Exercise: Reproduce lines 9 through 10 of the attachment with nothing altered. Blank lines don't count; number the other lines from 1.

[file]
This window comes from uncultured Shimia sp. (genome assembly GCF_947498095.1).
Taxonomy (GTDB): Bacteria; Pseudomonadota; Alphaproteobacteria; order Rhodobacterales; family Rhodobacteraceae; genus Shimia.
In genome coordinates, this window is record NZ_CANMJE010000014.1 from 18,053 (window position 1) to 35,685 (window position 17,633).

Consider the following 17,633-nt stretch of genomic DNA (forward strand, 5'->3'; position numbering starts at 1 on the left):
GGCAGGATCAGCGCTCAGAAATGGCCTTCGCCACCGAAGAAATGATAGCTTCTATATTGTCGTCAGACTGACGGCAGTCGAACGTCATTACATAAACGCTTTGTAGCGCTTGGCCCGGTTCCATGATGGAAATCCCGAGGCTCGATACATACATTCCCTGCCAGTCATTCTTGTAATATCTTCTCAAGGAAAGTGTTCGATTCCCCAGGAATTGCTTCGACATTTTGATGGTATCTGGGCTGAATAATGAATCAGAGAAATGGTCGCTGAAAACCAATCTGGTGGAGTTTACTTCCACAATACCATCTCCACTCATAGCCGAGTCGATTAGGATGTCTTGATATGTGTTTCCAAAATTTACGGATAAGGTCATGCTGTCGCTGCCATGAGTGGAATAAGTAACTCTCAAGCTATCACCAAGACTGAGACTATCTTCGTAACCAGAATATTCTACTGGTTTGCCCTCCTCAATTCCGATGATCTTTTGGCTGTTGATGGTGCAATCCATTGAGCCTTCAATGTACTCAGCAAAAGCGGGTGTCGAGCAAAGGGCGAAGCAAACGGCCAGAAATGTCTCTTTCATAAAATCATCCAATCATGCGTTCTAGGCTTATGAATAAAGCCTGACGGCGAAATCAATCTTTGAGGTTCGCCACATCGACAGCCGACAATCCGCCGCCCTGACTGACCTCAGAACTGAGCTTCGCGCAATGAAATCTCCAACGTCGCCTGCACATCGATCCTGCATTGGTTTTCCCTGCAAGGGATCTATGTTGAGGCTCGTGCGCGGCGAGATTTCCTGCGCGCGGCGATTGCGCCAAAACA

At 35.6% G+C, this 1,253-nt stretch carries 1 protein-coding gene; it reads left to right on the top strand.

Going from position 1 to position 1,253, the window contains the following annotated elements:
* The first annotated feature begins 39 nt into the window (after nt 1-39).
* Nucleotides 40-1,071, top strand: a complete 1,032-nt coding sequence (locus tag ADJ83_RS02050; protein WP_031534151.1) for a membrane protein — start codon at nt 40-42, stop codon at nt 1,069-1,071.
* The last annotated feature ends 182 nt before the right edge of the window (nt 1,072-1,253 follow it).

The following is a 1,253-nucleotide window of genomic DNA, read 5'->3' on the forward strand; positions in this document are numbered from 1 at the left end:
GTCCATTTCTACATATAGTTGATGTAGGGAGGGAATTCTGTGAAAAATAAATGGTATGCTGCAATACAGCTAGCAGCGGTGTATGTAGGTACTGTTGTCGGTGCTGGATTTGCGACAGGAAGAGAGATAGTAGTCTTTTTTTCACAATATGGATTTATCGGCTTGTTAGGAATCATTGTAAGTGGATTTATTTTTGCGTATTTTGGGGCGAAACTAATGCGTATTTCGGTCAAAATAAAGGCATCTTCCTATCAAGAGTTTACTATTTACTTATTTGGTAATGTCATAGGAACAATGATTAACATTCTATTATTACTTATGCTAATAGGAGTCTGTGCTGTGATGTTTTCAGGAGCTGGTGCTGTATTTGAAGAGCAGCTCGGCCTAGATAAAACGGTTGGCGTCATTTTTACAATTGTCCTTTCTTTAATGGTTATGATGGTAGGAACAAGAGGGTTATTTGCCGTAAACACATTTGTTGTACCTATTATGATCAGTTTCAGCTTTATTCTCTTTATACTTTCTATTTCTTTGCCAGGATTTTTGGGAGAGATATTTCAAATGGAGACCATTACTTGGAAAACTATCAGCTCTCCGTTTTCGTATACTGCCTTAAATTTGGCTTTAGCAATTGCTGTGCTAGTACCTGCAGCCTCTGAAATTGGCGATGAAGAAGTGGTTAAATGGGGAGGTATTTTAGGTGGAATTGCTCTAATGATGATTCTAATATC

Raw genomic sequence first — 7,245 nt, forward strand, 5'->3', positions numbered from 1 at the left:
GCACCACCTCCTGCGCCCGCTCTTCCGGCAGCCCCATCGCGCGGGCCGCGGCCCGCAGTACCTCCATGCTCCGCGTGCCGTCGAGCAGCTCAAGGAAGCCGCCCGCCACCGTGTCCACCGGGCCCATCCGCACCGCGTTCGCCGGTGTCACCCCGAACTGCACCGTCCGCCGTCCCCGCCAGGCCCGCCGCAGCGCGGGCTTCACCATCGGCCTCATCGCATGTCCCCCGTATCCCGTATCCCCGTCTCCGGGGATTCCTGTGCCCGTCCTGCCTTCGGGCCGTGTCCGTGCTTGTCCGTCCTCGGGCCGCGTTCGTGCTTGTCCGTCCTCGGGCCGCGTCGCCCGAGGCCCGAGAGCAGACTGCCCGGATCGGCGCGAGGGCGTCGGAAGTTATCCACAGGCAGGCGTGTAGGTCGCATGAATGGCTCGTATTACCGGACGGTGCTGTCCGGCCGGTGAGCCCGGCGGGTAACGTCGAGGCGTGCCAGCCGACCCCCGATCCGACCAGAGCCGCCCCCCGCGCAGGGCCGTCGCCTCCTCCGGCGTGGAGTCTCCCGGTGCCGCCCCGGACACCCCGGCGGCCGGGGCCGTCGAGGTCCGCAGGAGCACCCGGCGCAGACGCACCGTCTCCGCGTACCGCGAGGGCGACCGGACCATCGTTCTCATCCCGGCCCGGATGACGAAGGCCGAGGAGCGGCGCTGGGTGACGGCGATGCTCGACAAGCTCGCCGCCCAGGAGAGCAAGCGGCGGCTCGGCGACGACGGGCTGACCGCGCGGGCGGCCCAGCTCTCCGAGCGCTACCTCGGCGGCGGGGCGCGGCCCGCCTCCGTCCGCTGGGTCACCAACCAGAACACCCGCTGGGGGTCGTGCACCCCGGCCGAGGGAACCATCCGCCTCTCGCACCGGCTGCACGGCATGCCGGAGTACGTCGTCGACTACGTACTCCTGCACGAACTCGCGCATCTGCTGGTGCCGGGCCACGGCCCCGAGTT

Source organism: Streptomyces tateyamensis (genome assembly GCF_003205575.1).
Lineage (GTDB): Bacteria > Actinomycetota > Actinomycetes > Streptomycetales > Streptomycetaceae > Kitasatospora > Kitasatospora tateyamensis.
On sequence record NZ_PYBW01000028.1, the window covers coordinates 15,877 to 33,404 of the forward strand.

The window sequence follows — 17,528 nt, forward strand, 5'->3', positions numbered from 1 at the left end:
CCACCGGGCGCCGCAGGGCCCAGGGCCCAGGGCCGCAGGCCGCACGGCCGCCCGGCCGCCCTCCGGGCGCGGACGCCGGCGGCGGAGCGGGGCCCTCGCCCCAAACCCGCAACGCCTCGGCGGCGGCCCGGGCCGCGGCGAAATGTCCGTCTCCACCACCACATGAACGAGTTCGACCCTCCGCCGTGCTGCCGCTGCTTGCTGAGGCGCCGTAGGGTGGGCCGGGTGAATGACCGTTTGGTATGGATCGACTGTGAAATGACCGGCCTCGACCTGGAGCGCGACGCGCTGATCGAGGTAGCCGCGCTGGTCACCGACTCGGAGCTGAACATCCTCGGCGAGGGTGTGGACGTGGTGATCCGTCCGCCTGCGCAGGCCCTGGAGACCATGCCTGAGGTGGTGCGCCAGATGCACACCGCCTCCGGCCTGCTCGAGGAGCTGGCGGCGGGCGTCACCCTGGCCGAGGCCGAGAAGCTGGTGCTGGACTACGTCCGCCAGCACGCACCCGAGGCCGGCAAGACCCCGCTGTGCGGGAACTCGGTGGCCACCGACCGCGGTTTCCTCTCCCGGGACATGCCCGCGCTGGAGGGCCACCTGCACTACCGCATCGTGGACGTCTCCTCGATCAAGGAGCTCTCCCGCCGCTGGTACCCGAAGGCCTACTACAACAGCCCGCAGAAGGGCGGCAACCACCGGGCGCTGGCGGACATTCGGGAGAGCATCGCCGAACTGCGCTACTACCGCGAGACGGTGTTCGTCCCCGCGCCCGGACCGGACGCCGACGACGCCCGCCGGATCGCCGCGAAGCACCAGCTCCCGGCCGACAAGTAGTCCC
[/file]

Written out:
* Nucleotides 40-1,071, top strand: a complete 1,032-nt coding sequence (locus tag ADJ83_RS02050; protein WP_031534151.1) for a membrane protein — start codon at nt 40-42, stop codon at nt 1,069-1,071.
* The last annotated feature ends 182 nt before the right edge of the window (nt 1,072-1,253 follow it).